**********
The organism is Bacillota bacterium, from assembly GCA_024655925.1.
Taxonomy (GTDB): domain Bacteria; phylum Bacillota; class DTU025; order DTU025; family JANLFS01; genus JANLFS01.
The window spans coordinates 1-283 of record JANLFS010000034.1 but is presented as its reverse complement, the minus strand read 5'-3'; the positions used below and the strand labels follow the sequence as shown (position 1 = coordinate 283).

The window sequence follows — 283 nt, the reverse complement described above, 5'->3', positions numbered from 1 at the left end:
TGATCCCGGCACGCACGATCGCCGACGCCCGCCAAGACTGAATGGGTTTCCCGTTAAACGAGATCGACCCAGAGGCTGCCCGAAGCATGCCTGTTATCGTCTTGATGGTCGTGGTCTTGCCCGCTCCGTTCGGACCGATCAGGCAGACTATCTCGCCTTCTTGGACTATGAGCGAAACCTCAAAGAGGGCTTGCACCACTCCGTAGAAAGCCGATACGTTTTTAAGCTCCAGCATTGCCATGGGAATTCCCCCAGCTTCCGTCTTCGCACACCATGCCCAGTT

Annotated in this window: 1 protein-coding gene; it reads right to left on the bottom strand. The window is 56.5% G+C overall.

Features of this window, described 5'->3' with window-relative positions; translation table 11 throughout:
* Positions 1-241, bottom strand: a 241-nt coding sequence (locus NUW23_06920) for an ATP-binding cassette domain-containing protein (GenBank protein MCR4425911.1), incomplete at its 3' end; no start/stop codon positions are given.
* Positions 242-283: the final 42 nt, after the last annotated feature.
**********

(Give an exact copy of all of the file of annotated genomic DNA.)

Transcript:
The organism is Bacillota bacterium, from assembly GCA_024655925.1.
Taxonomy (GTDB): domain Bacteria; phylum Bacillota; class DTU025; order DTU025; family JANLFS01; genus JANLFS01.
The window spans coordinates 1-283 of record JANLFS010000034.1 but is presented as its reverse complement, the minus strand read 5'-3'; the positions used below and the strand labels follow the sequence as shown (position 1 = coordinate 283).

The window sequence follows — 283 nt, the reverse complement described above, 5'->3', positions numbered from 1 at the left end:
TGATCCCGGCACGCACGATCGCCGACGCCCGCCAAGACTGAATGGGTTTCCCGTTAAACGAGATCGACCCAGAGGCTGCCCGAAGCATGCCTGTTATCGTCTTGATGGTCGTGGTCTTGCCCGCTCCGTTCGGACCGATCAGGCAGACTATCTCGCCTTCTTGGACTATGAGCGAAACCTCAAAGAGGGCTTGCACCACTCCGTAGAAAGCCGATACGTTTTTAAGCTCCAGCATTGCCATGGGAATTCCCCCAGCTTCCGTCTTCGCACACCATGCCCAGTT

Annotated in this window: 1 protein-coding gene; it reads right to left on the bottom strand. The window is 56.5% G+C overall.

Features of this window, described 5'->3' with window-relative positions; translation table 11 throughout:
* Positions 1-241, bottom strand: a 241-nt coding sequence (locus NUW23_06920) for an ATP-binding cassette domain-containing protein (GenBank protein MCR4425911.1), incomplete at its 3' end; no start/stop codon positions are given.
* Positions 242-283: the final 42 nt, after the last annotated feature.